and contract_address='0x68f5c0a2de713a54991e01858fd27a3832401849' -- WBTC-ETH pool
    and variable='positions' -- positions is a mapping address->struct
    and hashmap_keys::$`0`='0x448acc3c7c979f4a7e84a22cd216bc602670e4a0568fb7f67f65a069526ef30'
    and structs::$`0`='Info.tokensOwed0' -- getting the relevant struct item
    and not reverted
    order by block_number desc, order_index desc
    limit 1

uncollected_fees_token1 as (
    select distinct '0xce14d6cf27212027e369ef2714391dfc0da11fbcf94ee8a44df3f9bf571867d2' as position_key, -- position key
    curr_value as token1_owed
    from MCDW.storage_diffs
		where chain_id=10
    and contract_address='0x68f5c0a2de713a54991e01858fd27a3832401849'
    and variable='positions' -- positions is a mapping address->struct
    and hashmap_keys::$`0`='0x448acc3c7c979f4a7e84a22cd216bc602670e4a0568fb7f67f65a069526ef30'
    and structs::$`0`='Info.tokensOwed1' -- getting the relevant struct item
    and not reverted
    order by block_number desc, order_index desc 
    limit 1

select * from uncollected_fees_token0 join uncollected_fees_token1 using(position_key)

We selected a random market maker with an open position at the time of writing, we access the relevant item by subsetting on the hashmap_keys variable using the position key, which is just a hash of the owner address, the lower and the upper tick, as in Solidity keccak256(abi.encodePacked(owner, tickLower, tickUpper)) .This can be easily computed beforehand and we leave it outside of the scope of this article. Then we access the nested item in the struct as "Info.tokensOwed0" and "Info.tokensOwed1" using the structs variable.

STARK Token Holding Rate

Lastly, we can look at an airdrop analysis. STARK Token has just been released on Starknet and we can look at how many users in percentage are holding their tokens fully, or have partially or totally transferred.

with claims as (
    select recipient, sum(token_amount) as claimed from MCDW.starknet_provisions_claims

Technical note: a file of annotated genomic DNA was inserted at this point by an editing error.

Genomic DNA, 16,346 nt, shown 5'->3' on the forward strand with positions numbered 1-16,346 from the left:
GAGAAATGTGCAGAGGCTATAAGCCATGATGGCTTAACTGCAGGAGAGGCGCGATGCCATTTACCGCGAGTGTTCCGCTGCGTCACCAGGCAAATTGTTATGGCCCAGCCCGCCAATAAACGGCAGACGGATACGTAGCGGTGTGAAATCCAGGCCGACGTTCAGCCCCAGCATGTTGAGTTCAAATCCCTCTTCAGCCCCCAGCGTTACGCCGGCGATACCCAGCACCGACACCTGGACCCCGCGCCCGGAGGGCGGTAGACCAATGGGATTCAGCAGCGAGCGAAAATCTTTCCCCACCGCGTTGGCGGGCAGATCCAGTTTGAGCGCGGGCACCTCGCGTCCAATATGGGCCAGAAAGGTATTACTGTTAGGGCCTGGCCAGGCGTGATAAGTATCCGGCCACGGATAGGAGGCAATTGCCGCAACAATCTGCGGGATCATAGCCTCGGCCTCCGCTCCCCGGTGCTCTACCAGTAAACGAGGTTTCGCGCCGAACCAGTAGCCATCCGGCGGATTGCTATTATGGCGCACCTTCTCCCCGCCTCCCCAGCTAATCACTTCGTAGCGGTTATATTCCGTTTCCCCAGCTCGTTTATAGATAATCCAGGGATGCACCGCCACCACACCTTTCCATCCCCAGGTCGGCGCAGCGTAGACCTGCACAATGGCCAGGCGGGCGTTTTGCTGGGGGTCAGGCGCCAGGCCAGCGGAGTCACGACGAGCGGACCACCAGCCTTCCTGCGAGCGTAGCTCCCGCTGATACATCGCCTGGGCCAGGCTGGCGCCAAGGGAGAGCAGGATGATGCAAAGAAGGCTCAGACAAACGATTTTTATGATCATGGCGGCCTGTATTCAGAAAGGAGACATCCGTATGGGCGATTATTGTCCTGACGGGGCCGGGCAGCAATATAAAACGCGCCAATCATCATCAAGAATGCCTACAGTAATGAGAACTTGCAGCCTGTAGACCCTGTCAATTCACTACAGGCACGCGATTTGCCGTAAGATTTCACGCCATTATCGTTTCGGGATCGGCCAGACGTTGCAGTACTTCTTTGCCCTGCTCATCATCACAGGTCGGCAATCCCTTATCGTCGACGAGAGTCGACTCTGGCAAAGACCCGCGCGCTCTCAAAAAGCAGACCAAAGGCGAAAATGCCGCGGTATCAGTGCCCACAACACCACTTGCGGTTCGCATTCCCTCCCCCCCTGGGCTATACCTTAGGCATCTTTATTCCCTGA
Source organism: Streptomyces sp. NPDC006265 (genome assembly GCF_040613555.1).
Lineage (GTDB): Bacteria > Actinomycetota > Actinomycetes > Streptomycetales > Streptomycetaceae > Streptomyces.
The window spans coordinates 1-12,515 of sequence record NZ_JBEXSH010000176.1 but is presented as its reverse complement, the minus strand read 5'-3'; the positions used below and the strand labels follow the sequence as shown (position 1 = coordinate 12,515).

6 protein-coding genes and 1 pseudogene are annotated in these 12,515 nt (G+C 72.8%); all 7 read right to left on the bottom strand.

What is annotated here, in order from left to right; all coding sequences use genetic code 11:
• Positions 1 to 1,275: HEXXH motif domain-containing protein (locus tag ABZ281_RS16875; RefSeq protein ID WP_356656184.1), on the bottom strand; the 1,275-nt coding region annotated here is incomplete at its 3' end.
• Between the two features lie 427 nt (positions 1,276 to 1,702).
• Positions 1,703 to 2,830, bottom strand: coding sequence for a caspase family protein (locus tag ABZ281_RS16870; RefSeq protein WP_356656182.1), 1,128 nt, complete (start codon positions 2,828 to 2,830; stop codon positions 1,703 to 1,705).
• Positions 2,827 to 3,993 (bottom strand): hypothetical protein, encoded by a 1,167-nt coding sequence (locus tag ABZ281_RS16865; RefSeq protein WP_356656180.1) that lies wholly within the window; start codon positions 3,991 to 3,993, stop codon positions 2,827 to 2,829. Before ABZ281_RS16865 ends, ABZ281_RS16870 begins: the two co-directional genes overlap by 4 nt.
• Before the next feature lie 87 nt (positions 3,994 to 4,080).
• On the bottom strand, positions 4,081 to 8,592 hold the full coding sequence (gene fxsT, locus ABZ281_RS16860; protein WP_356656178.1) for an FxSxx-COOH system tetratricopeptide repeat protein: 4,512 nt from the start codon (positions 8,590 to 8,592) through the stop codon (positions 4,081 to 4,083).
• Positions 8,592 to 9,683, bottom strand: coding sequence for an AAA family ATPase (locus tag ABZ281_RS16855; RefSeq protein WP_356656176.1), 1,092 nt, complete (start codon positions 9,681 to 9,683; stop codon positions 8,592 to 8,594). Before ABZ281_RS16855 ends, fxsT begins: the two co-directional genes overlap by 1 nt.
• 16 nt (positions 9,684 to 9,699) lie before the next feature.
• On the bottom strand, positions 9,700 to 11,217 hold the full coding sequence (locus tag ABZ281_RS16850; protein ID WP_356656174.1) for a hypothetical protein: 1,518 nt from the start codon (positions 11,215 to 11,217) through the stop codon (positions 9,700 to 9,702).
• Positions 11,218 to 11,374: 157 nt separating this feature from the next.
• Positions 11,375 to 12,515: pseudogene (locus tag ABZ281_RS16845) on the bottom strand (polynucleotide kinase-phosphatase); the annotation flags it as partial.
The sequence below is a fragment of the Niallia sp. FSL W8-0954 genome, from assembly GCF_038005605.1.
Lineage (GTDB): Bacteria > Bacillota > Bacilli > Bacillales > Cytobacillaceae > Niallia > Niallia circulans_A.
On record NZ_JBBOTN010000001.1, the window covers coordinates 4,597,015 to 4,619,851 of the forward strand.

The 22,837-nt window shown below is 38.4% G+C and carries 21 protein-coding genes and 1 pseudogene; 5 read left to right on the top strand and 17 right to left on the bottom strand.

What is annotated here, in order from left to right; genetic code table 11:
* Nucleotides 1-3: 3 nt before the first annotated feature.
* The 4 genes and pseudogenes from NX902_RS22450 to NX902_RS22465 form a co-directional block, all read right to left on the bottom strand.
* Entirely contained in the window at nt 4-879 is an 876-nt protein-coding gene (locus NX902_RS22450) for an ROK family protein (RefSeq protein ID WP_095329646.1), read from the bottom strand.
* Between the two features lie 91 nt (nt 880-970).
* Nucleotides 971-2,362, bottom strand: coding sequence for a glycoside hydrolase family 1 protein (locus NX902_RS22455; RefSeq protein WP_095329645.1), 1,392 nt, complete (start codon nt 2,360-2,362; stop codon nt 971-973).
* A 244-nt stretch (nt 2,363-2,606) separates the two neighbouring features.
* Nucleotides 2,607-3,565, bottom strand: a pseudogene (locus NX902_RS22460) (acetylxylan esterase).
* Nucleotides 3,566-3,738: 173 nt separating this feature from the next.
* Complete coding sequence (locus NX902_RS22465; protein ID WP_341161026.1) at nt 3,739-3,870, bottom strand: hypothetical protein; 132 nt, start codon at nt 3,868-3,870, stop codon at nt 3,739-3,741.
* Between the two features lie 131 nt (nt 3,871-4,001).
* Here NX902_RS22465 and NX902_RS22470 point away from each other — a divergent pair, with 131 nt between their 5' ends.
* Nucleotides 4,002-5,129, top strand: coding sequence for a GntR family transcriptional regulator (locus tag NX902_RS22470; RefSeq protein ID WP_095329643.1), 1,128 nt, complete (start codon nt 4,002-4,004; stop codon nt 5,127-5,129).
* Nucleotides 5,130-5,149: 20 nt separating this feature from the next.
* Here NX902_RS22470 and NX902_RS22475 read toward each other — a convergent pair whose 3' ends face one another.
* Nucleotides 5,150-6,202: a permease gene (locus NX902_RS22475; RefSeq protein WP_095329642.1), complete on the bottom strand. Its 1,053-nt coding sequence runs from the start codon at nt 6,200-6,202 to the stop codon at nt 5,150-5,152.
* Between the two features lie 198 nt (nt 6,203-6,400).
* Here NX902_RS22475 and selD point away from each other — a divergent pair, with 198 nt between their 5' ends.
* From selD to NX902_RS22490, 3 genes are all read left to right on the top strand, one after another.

where recipient is not null
    group by recipient

stark_transfers as (
    select parameters::$`from` as recipient,
    sum(parameters::`value`::$`low` :> DECIMAL(65,0) / pow(10,18)) as transferred
    where contract_address='0x04718f5a0fc34cc1af16a1cdee98ffb20c31f5cd61d6ab07201858f4287c938d'
    and event_name='Transfer'
    group by recipient

claims_and_transfers as (
    select recipient, 
    coalesce(transferred, 0) as _transferred,
        when _transferred = 0 then 'holding fully'
        when _transferred < claimed then 'transferred partially'
        when _transferred = claimed then 'fully transferred'
        when _transferred > claimed then 'transferred more than claims'
    end) as category
    from claims left join stark_transfers 

SELECT category,
       (COUNT(*) * 100.0 / (SELECT COUNT(*) FROM claims_and_transfers)) AS percentage
FROM claims_and_transfers
GROUP BY category;

In this case, we only make use of event data and of a view: starknet_provision_claims that we abstracted to make it easy to analyze claimed tokens for the STARK token provisions.

The view contains all the information about claimed entries, but also unclaimed ones.

Pay special attention on how we access nested elements (eg. parameters::value::$low`` ). In this case, we access the element value of the parameters named array, ie. the output of the Transfer event. value is a named array itself, and we’re interested in the low element, which is the number of tokens transferred. Since value ,low , and from are reserved keywords in the database, we have to surround them by backticks “”. We also make use of the $` operator before the last nested element to make sure it is unquoted.


We have shown you some examples to help you unleash the power of blockchain data through the help of storage diffs, an innovative way to look at data. Now it’s your turn! Do you have any use case you’ve struggled to solve with existing tools? Do you want to know how storage diffs can help you tackle it? Hop on our Discord and let us know.